The case of Kerala’s chief minister Pinarayi Vijayan, whose CPM is now accusing Modi of subverting bureaucracy by importing outsiders into it, is even more fascinating. He even forgets how many advisers he has. But, of course, his government’s website is there to remind him that he has six.
This is not to suggest that the choices made by the chief ministers are necessarily wrong. Many — or even most perhaps — officers being co-opted back into service indeed have impeccable credentials. But the fact that these appointments are based purely on personal choices of politicians in power, devoid of any degree of fair-play and equal opportunities, is too glaring to ignore.
From late 1960s, it became a practice to appoint advisers to aid a governor during president’s rule, though it has no mention in either the Constitution or any other statute. And it has now become almost a routine for even chief ministers to appoint former bureaucrats as their advisers either for the crooked reasons of rehabilitating favoured officers or get genuine, much-needed advice from distinguished men.
But nobody talks about this rising trend.
Or is the resistance to the Modi government’s move limited to the hiring of bureaucrats from the private sector? That would only leave the critics open to the charge that their objections come from a petty desire to protect the IAS fiefdom from the invading infidels of the private sector.
That reminds us of what former IAS officer SK Das pointed out in his 1998 book Civil Service Reform & Structural Adjustment: “As for the civil service in India, it has developed resistance to change, the age-old attribute of an entrenched bureaucracy to resist adjustment to changing times, and hence, to new paradigms.”
Critics of “lateral entry” must remember two things:
First off, the 10 June move doesn’t attempt to bring in rookies from the private sector into the midst of wise, old men of bureaucracy. It specifies that they must have experience of at least 15 years, just about the length of service a joint secretary puts in.
Secondly, applications are being called not just from the private sector. In all this din, what has been lost is the fact that even officers currently serving in state and central governments and public sector undertakings are eligible to apply for the posts.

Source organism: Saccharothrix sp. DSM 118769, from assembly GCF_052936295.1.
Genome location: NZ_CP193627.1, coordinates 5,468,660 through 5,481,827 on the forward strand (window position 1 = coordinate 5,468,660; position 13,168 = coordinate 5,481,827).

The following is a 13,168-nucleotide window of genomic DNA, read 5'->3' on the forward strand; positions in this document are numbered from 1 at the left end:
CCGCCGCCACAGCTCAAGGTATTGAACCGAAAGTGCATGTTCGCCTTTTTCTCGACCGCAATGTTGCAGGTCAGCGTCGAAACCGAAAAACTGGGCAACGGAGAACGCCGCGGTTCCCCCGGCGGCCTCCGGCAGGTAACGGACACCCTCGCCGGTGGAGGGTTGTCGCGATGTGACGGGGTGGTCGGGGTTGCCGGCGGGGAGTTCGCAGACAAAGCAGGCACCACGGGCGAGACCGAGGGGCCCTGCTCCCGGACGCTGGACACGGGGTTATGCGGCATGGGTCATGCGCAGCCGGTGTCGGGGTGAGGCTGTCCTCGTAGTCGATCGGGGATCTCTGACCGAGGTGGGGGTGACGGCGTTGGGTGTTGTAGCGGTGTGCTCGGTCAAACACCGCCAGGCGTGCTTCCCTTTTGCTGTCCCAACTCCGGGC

It won’t be surprising, in fact, if applications for these posts from serving officers seeking deputation in Delhi outnumber those from the private sector.
Leave civil services alone?
The argument that civil services should be left intact is not entirely without merit. The IAS especially has its own unique use, despite the flak it faces on account of corruption and arrogance. But for every one corrupt and arrogant babu, you meet at least two priding themselves in honesty and humility. And never forget that bureaucratic corruption is too closely intertwined with political corruption — at least in most cases — to be rebuked in isolation.
Both the officers who are gentlemen and who aren’t together keep India running even when the political system faces uncertainty or is in transition from one party to another or when elected representatives are either too busy playing political snooker or are too illiterate to read rule-books. Governance often has more to do with IAS officers than with political pretenders who look over their shoulders.
Reinventing a wheel may be a fool’s pastime, but shunning anything that gives it a smoother spin is the virtue of a sloth bear. The exclusivity of the civil service, however, should not preclude infusion of outside talent, be it from judiciously selected former officers or domain-experts to the extent that it doesn’t tinker with basic structures.
And as always, success depends on execution: In this case, on the candidates finally picked. So hold your horses.
Author tweets @sprasadindia
Updated Date: Jun 15, 2018 18:20 PM